Seoul appears to have discussed loophole for supplying lethal aid to Ukraine

Posted on : 2023-04-10 16:45 KST Modified on : 2023-04-10 16:45 KST
The intelligence leak has strained South Korea’s position on the supply of lethal aid to Ukraine
Ukrainian troops shoot a howitzer at a Russian camp in Luhansk on April 5. (AP/Yonhap)
Ukrainian troops shoot a howitzer at a Russian camp in Luhansk on April 5. (AP/Yonhap)

On numerous occasions, the South Korean government has stated the official position that it is willing to provide Ukraine with humanitarian aid and non-lethal military goods, but not with lethal weapons.

But details that emerged Saturday in reports on US intelligence agencies’ interception of South Korean government discussions regarding weapon support to Ukraine suggest that Seoul gave considerable thought to the question of whether to provide assistance with lethal weapons.

According to US news reports, the South Korean government internally discussed the possibility of an indirect arrangement where the US would give Ukraine artillery shells provided by South Korea. Seoul also expressed concerns that US President Joe Biden might pressure South Korean President Yoon Suk-yeol to supply munitions.

Since the war in Ukraine began in February 2022, the South Korean government has consistently maintained that it would not provide lethal weapon aid.

In an April 2022 telephone conversation between the South Korean and Ukrainian defense ministers held before the Yoon administration took office, Ukraine’s Oleksii Reznikov asked South Korea to provide assistance with anti-aircraft weapon systems for shooting down helicopters and aircraft.

Suh Wook, South Korea’s minister of national defense at the time, refused the request, insisting it would not be possible in light of the need to maintain a readiness posture against threats posed by North Korea.

Last October, Yoon responded to remarks from Russian President Vladimir Putin about the risk of South Korea-Russia relations breaking down if South Korea provided weapons to Ukraine.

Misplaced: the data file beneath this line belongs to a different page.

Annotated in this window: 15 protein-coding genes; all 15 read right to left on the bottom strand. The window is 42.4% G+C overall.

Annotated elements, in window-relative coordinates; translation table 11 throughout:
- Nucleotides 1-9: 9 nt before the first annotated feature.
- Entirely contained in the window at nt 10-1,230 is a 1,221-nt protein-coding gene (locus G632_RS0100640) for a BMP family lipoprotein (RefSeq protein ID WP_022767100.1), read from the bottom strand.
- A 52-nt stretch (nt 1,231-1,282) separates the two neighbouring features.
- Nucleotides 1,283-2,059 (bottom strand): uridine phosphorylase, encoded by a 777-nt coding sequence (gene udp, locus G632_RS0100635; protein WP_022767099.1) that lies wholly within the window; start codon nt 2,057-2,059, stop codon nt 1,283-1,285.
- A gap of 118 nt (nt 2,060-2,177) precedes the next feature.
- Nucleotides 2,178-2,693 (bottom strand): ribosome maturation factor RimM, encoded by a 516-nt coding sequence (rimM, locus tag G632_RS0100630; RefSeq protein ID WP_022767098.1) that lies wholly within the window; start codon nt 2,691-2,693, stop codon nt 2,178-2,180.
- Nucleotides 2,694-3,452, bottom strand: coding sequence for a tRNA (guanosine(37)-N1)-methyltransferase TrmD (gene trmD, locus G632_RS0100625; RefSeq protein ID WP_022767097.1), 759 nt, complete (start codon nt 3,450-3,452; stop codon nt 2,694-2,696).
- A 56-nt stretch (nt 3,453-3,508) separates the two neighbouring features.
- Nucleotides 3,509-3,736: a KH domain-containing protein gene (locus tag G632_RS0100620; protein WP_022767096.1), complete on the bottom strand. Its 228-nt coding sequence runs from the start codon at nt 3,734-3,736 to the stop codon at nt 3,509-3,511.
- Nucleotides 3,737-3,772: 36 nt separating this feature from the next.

“We\'ve provided humanitarian and peaceful assistance to Ukraine in solidarity with the international community but never lethal weapons or any such thing,” Yoon said at the time.

Despite that message, there has been ongoing speculation that the South Korean government might be providing weapons to Ukraine through indirect means.

In November, the Ministry of National Defense announced that it was in discussions with the US on the exportation of 155mm shells, which it said was meant to make up for the shortfall in the US stockpiles of shells due to the support it was providing to Ukraine.

The ministry stressed that there had been no change in the government’s policy and that it would “provide shells on the understanding that the US is to be the end user.”

But some analysts suggested this was intended as a means of indirect aid — and that the shells exported to the US were essentially ending up in Ukraine.

Commenting on a New York Times report Sunday on circumstantial evidence that the US Central Intelligence Agency (CIA) eavesdropped on South Korea’s and other allies’ discussions on lethal weapons aid to Ukraine, a key official with the South Korean presidential office reiterated, “There has been no change in the government’s basic position [of not providing lethal weapon assistance].”

Meanwhile, Ukraine itself and NATO have continued to request South Korean weapon aid to Ukraine. In a press conference held on the war’s one-year anniversary last February, Ukrainian President Volodymyr Zelenskyy expressed his hope that South Korea would provide weapon assistance.

NATO Secretary General Jens Stoltenberg, who also requested direct lethal weapon assistance during a South Korea visit in January, shared related remarks in a press conference after a foreign ministers’ meeting attended by South Korea and others on April 5.

“[T]he fact that they are now delivering more and producing more to replenish the stocks on NATO Allies enable[s] us [NATO members] to continue to deliver to Ukraine,” he said at the time.

Last year, South Korea provided Ukraine with non-lethal military items such as gas masks, bulletproof vests, tents, blankets, combat rations, and medications. This did not include lethal weapons that could be used directly in combat with Russia, such as ammunition, firearms, or missiles.

This year, Seoul decided to provide US$130 million worth of additional aid primarily for humanitarian purposes with a focus on reconstruction for the benefit of the Ukrainian public. This includes efforts to clear mines and restore power grids, along with ambulances, medical equipment, and infrastructure building.

By Jang Ye-ji, staff reporter

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